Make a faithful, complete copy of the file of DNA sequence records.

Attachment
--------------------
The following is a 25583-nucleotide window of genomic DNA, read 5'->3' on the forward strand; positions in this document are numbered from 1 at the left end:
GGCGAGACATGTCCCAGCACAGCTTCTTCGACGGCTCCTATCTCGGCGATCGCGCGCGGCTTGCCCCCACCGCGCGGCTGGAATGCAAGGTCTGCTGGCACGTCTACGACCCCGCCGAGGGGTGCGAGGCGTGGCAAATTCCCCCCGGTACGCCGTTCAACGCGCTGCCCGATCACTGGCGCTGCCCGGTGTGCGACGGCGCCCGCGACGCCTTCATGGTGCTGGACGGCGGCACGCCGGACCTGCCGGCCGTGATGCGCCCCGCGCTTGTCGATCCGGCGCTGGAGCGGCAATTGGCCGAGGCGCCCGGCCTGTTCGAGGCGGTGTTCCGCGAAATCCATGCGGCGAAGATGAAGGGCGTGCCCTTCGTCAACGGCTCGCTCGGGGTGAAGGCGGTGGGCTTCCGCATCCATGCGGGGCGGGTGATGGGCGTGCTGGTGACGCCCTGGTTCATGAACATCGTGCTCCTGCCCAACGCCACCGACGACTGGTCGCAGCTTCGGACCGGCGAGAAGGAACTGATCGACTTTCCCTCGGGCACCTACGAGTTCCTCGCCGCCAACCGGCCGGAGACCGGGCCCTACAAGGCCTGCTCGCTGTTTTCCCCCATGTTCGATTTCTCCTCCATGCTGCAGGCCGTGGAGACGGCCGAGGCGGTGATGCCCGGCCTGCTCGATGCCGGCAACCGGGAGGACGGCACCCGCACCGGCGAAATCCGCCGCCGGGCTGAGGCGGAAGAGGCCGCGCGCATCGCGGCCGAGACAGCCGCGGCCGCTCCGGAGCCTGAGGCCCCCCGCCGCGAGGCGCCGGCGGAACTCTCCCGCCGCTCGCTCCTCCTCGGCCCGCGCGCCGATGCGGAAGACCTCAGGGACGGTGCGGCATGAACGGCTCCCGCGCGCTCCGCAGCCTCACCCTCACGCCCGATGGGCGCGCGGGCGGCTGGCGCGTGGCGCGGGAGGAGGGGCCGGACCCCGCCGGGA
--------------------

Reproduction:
The following is a 25583-nucleotide window of genomic DNA, read 5'->3' on the forward strand; positions in this document are numbered from 1 at the left end:
GGCGAGACATGTCCCAGCACAGCTTCTTCGACGGCTCCTATCTCGGCGATCGCGCGCGGCTTGCCCCCACCGCGCGGCTGGAATGCAAGGTCTGCTGGCACGTCTACGACCCCGCCGAGGGGTGCGAGGCGTGGCAAATTCCCCCCGGTACGCCGTTCAACGCGCTGCCCGATCACTGGCGCTGCCCGGTGTGCGACGGCGCCCGCGACGCCTTCATGGTGCTGGACGGCGGCACGCCGGACCTGCCGGCCGTGATGCGCCCCGCGCTTGTCGATCCGGCGCTGGAGCGGCAATTGGCCGAGGCGCCCGGCCTGTTCGAGGCGGTGTTCCGCGAAATCCATGCGGCGAAGATGAAGGGCGTGCCCTTCGTCAACGGCTCGCTCGGGGTGAAGGCGGTGGGCTTCCGCATCCATGCGGGGCGGGTGATGGGCGTGCTGGTGACGCCCTGGTTCATGAACATCGTGCTCCTGCCCAACGCCACCGACGACTGGTCGCAGCTTCGGACCGGCGAGAAGGAACTGATCGACTTTCCCTCGGGCACCTACGAGTTCCTCGCCGCCAACCGGCCGGAGACCGGGCCCTACAAGGCCTGCTCGCTGTTTTCCCCCATGTTCGATTTCTCCTCCATGCTGCAGGCCGTGGAGACGGCCGAGGCGGTGATGCCCGGCCTGCTCGATGCCGGCAACCGGGAGGACGGCACCCGCACCGGCGAAATCCGCCGCCGGGCTGAGGCGGAAGAGGCCGCGCGCATCGCGGCCGAGACAGCCGCGGCCGCTCCGGAGCCTGAGGCCCCCCGCCGCGAGGCGCCGGCGGAACTCTCCCGCCGCTCGCTCCTCCTCGGCCCGCGCGCCGATGCGGAAGACCTCAGGGACGGTGCGGCATGAACGGCTCCCGCGCGCTCCGCAGCCTCACCCTCACGCCCGATGGGCGCGCGGGCGGCTGGCGCGTGGCGCGGGAGGAGGGGCCGGACCCCGCCGGGA